If you'd like to see mine I can send you a picture on Facebook or something :)

  2. I am SUPER impressed with your food savings! This is something I could definitely use some tips on!! What menu items are you making?

  3. That is one of my big goals as well, to finish my menu plans. I was doing it bit since moving I have not done it. It is by far the best way to shop, plan meals and save money. $200 is pretty impressive. I thought that is how much we were spending but when I actually added it up it was more like $400. I looked up average costs for a family of 2 and $400 is actually below average for a family of two. I guess I forget how much prices have gone up and I am still in the price mindset when I started grocery shopping for myself a decade ago. It is interesting to look at national averages and see how you compare. That price includes monthly household items as well for us.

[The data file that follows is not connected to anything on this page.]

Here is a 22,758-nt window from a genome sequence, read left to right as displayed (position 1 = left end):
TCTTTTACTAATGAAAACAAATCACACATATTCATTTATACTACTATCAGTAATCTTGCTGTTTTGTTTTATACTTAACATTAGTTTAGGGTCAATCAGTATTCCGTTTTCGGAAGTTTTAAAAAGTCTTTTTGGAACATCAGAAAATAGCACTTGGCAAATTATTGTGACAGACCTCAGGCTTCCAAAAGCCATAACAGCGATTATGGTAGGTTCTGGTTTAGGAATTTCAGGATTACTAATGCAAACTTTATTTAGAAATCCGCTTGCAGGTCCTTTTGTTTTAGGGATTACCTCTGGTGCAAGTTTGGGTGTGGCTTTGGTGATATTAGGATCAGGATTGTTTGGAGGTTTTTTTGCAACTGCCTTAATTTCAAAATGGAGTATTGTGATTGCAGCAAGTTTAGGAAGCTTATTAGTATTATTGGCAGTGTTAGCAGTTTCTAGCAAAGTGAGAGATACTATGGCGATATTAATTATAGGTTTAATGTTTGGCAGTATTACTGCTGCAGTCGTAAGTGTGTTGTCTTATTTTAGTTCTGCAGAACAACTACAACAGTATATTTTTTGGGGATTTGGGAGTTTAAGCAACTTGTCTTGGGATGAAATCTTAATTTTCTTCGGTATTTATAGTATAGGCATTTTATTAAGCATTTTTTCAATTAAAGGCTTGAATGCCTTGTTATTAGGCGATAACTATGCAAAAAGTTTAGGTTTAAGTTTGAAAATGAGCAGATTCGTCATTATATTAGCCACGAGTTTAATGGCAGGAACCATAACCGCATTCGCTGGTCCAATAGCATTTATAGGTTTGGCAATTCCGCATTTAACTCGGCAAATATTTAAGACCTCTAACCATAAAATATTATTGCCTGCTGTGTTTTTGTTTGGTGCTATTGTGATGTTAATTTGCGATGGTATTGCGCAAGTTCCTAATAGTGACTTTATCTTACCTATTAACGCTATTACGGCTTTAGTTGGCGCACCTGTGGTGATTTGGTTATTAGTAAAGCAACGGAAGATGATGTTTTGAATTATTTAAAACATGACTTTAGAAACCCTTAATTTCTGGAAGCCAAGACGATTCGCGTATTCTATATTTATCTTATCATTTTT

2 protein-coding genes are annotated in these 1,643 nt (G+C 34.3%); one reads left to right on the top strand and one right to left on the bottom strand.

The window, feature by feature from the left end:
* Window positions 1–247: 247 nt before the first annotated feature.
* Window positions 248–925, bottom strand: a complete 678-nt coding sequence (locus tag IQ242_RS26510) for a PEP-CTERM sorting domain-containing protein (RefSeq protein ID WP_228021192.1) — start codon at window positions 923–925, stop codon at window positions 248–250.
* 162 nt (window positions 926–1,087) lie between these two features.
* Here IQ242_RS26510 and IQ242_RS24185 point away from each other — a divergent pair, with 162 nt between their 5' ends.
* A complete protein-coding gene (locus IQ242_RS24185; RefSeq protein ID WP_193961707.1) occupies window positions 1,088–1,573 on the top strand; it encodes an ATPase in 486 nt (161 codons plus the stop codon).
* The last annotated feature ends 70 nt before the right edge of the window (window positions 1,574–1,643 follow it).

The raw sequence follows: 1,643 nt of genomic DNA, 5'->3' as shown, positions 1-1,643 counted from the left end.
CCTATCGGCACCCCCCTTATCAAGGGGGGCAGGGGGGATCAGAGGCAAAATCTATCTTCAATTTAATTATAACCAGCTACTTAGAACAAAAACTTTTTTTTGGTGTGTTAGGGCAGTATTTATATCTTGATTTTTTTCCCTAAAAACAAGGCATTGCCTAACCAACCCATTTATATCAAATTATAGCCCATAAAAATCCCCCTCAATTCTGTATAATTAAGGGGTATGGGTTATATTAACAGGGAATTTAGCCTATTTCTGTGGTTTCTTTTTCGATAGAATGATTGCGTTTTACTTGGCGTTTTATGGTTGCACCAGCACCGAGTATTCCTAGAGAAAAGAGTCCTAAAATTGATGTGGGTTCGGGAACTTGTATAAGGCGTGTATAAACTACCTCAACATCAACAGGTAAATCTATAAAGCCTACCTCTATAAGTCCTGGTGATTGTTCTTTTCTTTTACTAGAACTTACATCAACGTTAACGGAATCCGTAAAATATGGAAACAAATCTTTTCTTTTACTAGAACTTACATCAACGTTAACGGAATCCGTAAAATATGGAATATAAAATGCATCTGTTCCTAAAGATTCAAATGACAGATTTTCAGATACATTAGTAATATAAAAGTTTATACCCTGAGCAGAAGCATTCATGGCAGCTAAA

4. What are your tips on having a grocery bill that low? We budget for $300 a month, but that includes anything we buy from a grocery store (makeup, cleaning products, shampoo, trash bags, etc). Yours might too, but I would love the tips! :)

  5. I know people hate walmart, but I price match there and save a ton of money. I make a menu every week and only buy one weeks worth of groceries, because if I try to do two weeks at a time I waste too much. I don't plan anything for lunches but sandwiches, fruit, leftovers, and yogurt. Eating leftovers for lunch helps us use them more often. I usually do a veggie stir fry each week with whatever veggies I have that need to be used. I still waste a bunch too, but food is so expensive these days.


Thanks so much for leaving a comment! I love reading your thoughts :)